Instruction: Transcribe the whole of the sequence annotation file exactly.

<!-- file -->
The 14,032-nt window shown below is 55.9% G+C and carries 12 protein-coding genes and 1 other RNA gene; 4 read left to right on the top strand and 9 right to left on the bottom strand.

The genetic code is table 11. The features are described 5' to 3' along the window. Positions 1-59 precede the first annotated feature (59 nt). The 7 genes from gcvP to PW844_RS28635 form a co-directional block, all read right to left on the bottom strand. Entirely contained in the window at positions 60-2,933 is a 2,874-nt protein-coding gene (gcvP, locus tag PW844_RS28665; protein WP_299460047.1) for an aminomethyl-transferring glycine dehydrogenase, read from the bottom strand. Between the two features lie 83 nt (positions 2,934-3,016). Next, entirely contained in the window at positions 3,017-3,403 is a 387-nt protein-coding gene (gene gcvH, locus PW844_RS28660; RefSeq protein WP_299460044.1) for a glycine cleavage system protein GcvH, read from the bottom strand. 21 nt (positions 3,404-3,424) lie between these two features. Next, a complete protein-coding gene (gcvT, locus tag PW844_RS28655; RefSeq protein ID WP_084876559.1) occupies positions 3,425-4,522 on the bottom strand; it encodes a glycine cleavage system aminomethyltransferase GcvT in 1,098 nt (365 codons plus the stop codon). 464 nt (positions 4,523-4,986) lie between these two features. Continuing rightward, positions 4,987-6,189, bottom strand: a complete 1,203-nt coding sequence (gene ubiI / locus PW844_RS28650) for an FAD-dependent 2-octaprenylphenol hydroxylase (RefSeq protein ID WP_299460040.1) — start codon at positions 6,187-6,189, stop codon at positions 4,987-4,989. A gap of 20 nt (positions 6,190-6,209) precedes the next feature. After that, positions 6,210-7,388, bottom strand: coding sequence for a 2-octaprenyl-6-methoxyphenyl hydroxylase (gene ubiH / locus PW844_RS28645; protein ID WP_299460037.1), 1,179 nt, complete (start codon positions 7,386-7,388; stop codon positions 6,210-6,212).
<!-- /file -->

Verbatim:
The 14,032-nt window shown below is 55.9% G+C and carries 12 protein-coding genes and 1 other RNA gene; 4 read left to right on the top strand and 9 right to left on the bottom strand.

The genetic code is table 11. The features are described 5' to 3' along the window. Positions 1-59 precede the first annotated feature (59 nt). The 7 genes from gcvP to PW844_RS28635 form a co-directional block, all read right to left on the bottom strand. Entirely contained in the window at positions 60-2,933 is a 2,874-nt protein-coding gene (gcvP, locus tag PW844_RS28665; protein WP_299460047.1) for an aminomethyl-transferring glycine dehydrogenase, read from the bottom strand. Between the two features lie 83 nt (positions 2,934-3,016). Next, entirely contained in the window at positions 3,017-3,403 is a 387-nt protein-coding gene (gene gcvH, locus PW844_RS28660; RefSeq protein WP_299460044.1) for a glycine cleavage system protein GcvH, read from the bottom strand. 21 nt (positions 3,404-3,424) lie between these two features. Next, a complete protein-coding gene (gcvT, locus tag PW844_RS28655; RefSeq protein ID WP_084876559.1) occupies positions 3,425-4,522 on the bottom strand; it encodes a glycine cleavage system aminomethyltransferase GcvT in 1,098 nt (365 codons plus the stop codon). 464 nt (positions 4,523-4,986) lie between these two features. Continuing rightward, positions 4,987-6,189, bottom strand: a complete 1,203-nt coding sequence (gene ubiI / locus PW844_RS28650) for an FAD-dependent 2-octaprenylphenol hydroxylase (RefSeq protein ID WP_299460040.1) — start codon at positions 6,187-6,189, stop codon at positions 4,987-4,989. A gap of 20 nt (positions 6,190-6,209) precedes the next feature. After that, positions 6,210-7,388, bottom strand: coding sequence for a 2-octaprenyl-6-methoxyphenyl hydroxylase (gene ubiH / locus PW844_RS28645; protein ID WP_299460037.1), 1,179 nt, complete (start codon positions 7,386-7,388; stop codon positions 6,210-6,212).